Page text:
Definition - What does Charge-Coupled Device (CCD) mean?
A charge-coupled device (CCD) is an integrated circuit that controls the movement of electrical charges in order to generate specific results. This device is widely used in modern solid-state technologies and other types of hardware manufacturing, where electrical charges are critically important for nanoscale or small-scale results.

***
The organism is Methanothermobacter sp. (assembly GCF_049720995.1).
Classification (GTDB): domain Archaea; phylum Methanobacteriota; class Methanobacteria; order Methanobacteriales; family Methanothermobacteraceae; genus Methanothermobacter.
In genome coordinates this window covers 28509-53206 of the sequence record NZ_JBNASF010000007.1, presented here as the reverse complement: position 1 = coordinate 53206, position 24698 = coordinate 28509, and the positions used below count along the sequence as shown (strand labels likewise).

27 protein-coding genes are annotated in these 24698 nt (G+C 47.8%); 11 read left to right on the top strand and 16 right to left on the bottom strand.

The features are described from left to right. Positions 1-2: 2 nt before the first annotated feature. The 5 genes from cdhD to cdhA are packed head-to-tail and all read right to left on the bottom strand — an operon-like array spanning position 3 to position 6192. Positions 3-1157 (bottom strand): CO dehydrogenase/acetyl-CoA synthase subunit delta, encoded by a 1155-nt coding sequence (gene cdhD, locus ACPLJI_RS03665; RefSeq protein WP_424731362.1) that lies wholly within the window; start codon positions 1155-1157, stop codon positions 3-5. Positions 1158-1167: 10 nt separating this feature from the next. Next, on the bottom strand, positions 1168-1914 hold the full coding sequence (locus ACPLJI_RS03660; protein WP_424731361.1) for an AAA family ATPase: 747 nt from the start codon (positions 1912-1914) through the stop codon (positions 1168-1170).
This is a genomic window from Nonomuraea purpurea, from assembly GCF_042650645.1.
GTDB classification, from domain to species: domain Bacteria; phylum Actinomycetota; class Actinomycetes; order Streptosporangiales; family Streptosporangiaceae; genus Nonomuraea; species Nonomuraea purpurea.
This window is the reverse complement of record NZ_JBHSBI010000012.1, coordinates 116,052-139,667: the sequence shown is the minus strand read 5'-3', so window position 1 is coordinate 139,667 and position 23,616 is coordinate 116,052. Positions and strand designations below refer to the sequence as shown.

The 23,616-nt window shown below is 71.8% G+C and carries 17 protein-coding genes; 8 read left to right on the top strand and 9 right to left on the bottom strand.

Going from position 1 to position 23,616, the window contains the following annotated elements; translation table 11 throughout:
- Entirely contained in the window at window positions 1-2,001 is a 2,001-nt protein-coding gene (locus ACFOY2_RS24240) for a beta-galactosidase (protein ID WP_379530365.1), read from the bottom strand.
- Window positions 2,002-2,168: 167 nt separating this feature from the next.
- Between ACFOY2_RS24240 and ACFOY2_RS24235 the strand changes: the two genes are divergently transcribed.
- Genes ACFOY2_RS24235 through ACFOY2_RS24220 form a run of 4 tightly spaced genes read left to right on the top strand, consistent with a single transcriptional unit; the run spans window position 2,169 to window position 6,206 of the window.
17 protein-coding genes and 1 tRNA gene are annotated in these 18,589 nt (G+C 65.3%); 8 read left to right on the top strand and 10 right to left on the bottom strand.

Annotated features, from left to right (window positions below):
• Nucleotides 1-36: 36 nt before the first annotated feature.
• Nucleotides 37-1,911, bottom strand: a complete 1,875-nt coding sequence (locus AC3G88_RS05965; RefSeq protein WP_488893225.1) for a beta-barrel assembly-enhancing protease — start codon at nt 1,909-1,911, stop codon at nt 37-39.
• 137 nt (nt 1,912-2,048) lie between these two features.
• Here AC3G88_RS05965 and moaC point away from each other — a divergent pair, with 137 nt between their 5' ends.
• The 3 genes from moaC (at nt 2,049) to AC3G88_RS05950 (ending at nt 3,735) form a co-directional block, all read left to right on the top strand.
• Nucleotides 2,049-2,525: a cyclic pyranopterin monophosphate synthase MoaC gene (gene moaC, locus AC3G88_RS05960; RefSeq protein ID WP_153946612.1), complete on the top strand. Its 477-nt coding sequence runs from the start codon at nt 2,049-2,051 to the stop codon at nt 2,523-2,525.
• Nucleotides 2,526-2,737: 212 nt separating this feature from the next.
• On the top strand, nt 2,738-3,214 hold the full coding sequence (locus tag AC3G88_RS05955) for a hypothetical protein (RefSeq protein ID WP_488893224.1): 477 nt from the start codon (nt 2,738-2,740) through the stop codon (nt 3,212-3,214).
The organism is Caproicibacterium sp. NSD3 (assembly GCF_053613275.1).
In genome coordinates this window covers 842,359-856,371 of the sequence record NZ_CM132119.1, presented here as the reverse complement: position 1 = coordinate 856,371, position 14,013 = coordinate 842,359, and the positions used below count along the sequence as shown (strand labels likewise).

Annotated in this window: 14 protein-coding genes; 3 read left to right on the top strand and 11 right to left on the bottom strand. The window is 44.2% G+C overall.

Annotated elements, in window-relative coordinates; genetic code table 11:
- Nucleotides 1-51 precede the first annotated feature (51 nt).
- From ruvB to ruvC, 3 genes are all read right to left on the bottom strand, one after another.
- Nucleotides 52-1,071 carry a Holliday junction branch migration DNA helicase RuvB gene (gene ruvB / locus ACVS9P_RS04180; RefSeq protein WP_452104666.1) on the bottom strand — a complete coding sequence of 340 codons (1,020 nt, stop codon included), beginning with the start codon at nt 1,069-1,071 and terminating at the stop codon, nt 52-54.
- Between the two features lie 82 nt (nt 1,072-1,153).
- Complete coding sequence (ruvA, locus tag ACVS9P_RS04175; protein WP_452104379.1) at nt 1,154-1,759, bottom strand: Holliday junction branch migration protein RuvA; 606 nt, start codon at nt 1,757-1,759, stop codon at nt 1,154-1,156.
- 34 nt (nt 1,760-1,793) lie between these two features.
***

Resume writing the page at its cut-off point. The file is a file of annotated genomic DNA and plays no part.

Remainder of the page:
The idea of a CCD can be traced back to the late 1960s when the staff of AT&T Bell Laboratories worked on devices similar to semiconductors.
Today, CCDs are widely used in other devices. Many of them work by directing electrical charges at an atomic level, like in solid-state design where "doping" materials with chemicals help to manipulate the positioning of electrons. Other devices such as digital cameras make use of CCDs to provide better and more agile products than those previously available on the market.